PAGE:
“I love sweatshops.”
That was how economics professor Benjamin Powell, our Economic Liberty Lecture Series speaker last night, wrapped up his excellent talk on the benefits of sweatshops. An overflow crowd, mostly composed of George Mason University students, was treated to an eloquent exposition of why and how sweatshops help the poor.
This is one of the things that liberals, who are generally steadfast opponents of sweatshops, just don’t get. Their hearts are in the right place. They’re concerned about the plight of those at the bottom of the economic ladder (although their support of immigration controls belies that concern).
But as I have repeatedly pointed out, when it comes to economics, liberals just have a blind spot. They do not understand that the policies that they advocate to help the poor actually do the opposite — they hurt the poor. One of the best examples of this phenomenon relates to sweatshops.
As Powell pointed out, liberals point to the horrific working conditions that exist in sweatshops. And they’re right — such conditions are horrific, especially when compared with standard working conditions here in the United States.
But that’s not the correct comparison. The correct comparison is between the working conditions in the sweatshop and the working conditions in alternative lines of available work.
In other words, what if a Third World sweatshop was closed down? What then would the worker do to sustain his life? Powell pointed out that the worker would end up in a lower-paying job with even worse working conditions than existed in the sweatshop. Doing back-breaking manual labor on a farm at lower pay is just one example Powell pointed to.
So, when people choose to go work in a sweatshop, they’re making a rational choice — they are choosing the best of all the alternatives. When liberals succeed in closing down a sweatshop, they’re condemning the workers to an even worse plight, perhaps even starvation.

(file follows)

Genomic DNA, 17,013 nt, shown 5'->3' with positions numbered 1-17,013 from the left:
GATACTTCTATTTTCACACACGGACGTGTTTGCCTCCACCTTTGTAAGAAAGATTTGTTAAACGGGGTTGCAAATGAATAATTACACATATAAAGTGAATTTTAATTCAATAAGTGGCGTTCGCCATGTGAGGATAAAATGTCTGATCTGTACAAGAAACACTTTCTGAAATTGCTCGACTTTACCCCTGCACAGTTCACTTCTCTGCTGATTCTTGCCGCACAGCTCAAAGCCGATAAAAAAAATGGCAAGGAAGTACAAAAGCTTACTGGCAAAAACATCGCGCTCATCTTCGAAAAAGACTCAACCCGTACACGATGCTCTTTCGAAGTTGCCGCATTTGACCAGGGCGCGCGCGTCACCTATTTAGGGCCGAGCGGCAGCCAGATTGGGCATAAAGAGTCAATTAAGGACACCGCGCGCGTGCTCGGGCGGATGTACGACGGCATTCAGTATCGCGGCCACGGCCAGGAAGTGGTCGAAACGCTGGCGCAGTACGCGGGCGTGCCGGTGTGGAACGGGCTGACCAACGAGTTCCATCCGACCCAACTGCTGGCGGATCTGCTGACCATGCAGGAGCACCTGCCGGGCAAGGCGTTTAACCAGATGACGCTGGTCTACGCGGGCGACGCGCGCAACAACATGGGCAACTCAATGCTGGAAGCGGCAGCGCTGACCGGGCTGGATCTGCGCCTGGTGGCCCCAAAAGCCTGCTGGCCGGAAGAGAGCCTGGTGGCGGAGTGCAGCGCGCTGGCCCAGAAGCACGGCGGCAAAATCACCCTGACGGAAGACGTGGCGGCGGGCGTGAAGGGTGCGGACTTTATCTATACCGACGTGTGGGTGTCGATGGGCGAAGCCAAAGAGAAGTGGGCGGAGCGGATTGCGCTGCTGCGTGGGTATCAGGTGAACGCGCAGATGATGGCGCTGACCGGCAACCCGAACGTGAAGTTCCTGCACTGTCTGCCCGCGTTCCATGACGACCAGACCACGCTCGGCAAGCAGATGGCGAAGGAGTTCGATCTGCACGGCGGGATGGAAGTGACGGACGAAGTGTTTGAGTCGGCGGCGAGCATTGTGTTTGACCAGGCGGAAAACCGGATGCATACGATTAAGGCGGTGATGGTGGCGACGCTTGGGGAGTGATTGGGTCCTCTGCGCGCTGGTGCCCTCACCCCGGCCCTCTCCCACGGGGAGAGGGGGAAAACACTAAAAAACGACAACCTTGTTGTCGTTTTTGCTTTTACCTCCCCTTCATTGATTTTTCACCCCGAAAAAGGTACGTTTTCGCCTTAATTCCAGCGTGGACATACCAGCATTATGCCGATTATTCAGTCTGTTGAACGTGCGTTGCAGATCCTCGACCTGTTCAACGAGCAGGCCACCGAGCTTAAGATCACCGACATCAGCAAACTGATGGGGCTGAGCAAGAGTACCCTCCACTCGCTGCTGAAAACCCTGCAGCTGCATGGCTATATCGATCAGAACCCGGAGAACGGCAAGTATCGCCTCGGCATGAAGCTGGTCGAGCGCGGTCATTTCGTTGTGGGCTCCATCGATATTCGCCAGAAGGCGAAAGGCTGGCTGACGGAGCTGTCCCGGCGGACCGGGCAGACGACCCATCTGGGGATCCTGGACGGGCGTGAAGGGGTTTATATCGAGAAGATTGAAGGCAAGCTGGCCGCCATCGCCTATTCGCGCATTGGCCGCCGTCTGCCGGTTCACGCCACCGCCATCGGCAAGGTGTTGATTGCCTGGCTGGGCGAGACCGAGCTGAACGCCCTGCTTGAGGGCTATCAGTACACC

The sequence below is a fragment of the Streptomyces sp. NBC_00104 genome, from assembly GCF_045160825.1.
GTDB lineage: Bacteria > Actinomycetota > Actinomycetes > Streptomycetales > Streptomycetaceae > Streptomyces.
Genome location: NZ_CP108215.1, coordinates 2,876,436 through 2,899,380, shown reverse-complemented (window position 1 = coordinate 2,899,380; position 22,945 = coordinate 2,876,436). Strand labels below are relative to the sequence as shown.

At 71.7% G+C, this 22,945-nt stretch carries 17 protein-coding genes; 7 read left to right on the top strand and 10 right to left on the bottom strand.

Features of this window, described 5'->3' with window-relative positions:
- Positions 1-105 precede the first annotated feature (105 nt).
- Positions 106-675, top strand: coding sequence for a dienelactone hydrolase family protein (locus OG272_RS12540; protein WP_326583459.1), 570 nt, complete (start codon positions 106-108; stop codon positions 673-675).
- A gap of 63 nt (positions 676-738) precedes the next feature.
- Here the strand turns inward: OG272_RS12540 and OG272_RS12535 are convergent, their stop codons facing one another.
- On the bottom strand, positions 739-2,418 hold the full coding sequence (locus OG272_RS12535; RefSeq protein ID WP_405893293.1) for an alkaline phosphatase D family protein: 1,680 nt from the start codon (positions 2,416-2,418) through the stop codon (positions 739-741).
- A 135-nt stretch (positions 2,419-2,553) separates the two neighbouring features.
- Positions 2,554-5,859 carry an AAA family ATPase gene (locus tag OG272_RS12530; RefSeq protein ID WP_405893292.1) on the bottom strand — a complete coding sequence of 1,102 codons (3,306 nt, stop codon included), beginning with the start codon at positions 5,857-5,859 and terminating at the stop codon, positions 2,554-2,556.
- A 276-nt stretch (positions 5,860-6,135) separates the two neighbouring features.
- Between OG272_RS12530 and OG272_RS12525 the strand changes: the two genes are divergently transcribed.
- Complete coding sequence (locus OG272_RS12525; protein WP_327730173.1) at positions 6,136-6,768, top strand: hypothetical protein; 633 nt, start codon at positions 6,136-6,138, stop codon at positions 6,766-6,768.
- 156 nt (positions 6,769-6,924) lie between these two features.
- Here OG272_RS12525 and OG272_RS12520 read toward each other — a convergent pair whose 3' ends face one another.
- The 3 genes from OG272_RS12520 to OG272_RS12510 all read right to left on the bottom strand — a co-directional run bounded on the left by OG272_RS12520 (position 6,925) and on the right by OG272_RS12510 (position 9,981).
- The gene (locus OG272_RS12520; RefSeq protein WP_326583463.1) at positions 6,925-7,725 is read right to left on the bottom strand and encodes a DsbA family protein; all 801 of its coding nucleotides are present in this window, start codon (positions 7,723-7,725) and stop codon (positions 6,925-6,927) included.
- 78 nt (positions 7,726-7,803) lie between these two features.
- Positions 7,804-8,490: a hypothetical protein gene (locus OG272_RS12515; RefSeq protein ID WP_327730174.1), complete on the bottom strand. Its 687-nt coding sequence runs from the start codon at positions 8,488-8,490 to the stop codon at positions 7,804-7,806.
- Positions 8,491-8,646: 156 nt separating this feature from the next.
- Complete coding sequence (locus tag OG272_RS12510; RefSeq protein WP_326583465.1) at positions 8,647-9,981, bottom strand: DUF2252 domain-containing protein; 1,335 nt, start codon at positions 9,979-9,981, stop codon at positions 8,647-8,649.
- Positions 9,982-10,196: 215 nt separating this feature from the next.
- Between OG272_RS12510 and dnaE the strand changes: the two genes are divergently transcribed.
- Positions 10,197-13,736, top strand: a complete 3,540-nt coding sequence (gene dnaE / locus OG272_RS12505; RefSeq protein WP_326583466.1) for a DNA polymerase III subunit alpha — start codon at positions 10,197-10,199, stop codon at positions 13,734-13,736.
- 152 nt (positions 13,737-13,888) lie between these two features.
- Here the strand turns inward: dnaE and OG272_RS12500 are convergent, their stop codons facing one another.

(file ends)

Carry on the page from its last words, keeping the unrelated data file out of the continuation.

Consider, for example, the sweatshops in the United States in the 1800s and early 1900s. Men were sending their wives and children into sweatshops, where they would have to work long hours for low pay under horrible, oftentimes dangerous, conditions.
Liberals suggest that those men hated their wives and their children, as manifested by their sending them to work in sweatshops, and that it was only interventionist laws that saved mothers and children from such enmity.
Nonsense. The reason that men were sending their wives and children into sweatshops was not because they hated them but because this was the only way to enable everyone in the family to survive. If the alternative to working in a sweatshop is death by starvation, what husband and father is going to say to his wife and children, “I just don’t want you working in bad conditions and so I’m going to make you stay home and starve to death”?
Thus, for the Industrial Revolution the proper comparison is not between working conditions in the sweatshops and working conditions today. The proper comparison is between working conditions in the sweatshops and working conditions before the Industrial Revolution. Life preceding the Industrial Revolution was “nasty, brutish, and short” for most people, especially the poor. The Industrial Revolution, as bad as it was, at least provided a means by which people could survive.